Question about Individual SlideShow Expressions
I've had a problem relating to the sizes of my photos. It appears that once you use photos of too high a resolution, and the project is of rather lengthy, SlideShow Expressions develops problems - I wasn't able to burn to disc and the soundtrack contained distortions when listening to it in preview mode. Let me put this into context. My first project contained 388 photos, with some photos larger than 2 MB, but mostly averaging 300 KB or so. No problem - it burned successfully. My second project had 305 photos, with just about all over 2 MB. No problem - burned successfully. However, when I tried to burn my third project, there was no end to my frustration. The problem lied with a combination of two factors: firstly, it was a very large project: 466 photos; secondly, the project included photos larger than 2 MB, quite a few of these were abou 3.5 MB. It was this combination of photo size and project length that caused my writer drive to fail whenever I tried to burn this project. It was solved by resizing the photos - everything under 500 KB. This doesn't necessarily mean that the quality of your photos will be compromised. I used Microsoft Office Picture Manager and visually there is no quality difference between the original photos and the photos in the slideshow project. Maybe this helps a bit. Experiment with photo size. (You can always add a data disc with the original photos (eg. jpg-format) to your project.)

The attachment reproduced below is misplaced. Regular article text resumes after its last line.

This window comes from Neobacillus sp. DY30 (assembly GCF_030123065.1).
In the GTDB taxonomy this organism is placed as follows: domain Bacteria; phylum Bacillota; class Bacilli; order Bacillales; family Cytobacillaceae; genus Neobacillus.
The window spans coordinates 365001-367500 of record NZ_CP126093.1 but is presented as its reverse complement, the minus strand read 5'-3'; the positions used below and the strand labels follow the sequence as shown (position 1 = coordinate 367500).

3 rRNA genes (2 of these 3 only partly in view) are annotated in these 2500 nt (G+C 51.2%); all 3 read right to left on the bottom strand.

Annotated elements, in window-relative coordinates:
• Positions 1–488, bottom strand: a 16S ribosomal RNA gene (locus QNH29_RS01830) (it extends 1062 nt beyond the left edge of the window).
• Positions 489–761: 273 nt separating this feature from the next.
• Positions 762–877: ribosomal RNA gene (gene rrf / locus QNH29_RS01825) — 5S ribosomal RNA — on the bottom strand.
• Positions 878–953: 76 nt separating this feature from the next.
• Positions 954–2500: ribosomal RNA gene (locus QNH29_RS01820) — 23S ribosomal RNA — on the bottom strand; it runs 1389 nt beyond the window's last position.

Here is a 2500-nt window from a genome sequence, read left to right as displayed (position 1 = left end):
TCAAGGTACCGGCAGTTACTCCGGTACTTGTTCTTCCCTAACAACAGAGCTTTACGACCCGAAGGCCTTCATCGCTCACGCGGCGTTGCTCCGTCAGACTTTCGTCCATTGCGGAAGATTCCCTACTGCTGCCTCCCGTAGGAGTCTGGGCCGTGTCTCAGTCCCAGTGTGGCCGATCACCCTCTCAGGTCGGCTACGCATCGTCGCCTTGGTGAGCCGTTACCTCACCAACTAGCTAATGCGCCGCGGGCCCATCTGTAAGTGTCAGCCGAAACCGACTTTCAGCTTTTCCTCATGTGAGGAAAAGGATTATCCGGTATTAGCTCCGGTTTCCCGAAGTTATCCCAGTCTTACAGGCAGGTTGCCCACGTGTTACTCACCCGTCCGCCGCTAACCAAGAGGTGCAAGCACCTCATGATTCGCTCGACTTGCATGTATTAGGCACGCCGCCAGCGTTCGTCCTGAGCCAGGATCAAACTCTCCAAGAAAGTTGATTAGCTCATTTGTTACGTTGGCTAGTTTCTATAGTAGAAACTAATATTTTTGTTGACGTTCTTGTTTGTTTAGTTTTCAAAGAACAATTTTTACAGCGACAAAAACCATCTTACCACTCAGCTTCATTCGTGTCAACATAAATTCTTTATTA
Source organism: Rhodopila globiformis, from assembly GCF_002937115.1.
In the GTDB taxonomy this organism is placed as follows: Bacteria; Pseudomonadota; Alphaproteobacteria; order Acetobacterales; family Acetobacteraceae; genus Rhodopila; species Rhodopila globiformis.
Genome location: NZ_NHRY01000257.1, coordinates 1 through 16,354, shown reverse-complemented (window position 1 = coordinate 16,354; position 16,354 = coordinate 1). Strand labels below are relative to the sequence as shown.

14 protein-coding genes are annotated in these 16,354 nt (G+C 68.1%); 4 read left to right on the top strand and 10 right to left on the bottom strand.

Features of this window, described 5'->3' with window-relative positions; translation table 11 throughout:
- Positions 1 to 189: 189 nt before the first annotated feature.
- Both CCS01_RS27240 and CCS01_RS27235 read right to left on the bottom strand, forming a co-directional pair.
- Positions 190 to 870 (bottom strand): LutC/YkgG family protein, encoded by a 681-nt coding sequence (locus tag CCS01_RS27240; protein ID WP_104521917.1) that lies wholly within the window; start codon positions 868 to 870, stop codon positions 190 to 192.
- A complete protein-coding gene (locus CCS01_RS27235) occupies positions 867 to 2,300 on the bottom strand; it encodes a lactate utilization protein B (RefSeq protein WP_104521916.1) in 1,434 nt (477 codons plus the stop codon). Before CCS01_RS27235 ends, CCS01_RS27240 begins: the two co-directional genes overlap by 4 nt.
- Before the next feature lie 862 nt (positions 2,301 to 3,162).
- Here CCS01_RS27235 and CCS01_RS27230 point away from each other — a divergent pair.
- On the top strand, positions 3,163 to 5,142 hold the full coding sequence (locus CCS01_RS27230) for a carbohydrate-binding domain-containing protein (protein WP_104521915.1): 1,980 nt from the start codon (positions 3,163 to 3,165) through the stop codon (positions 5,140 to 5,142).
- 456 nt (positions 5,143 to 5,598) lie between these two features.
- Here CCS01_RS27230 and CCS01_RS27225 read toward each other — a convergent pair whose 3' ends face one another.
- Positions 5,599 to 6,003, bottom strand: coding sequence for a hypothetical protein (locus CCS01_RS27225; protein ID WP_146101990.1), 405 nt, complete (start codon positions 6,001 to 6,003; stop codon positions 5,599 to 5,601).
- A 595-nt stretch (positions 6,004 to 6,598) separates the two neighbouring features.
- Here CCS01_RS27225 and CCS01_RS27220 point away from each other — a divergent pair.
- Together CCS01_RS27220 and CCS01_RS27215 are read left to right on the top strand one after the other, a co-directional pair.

Posted on Nov 07, 2010
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Posted on Jan 02, 2017
Tips for a great answer:
• An image is defined by its pixel dimensions - # pixels tall by # pixels wideWhether you're a blogger dealing with an upload limit or are just trying to print a photo to hang on the wall, understanding DPI/PPI can go a long way. I hope these tips help you feel more in control of your images and how you share them with the world!
• DPI/PPI determines the scale and pixel density at which image will be displayed
• What appears blurry from close up may look fine at a distance, so consider how an image will be seen
• Printers can produce a range of DPIs, while displays have fixed resolution
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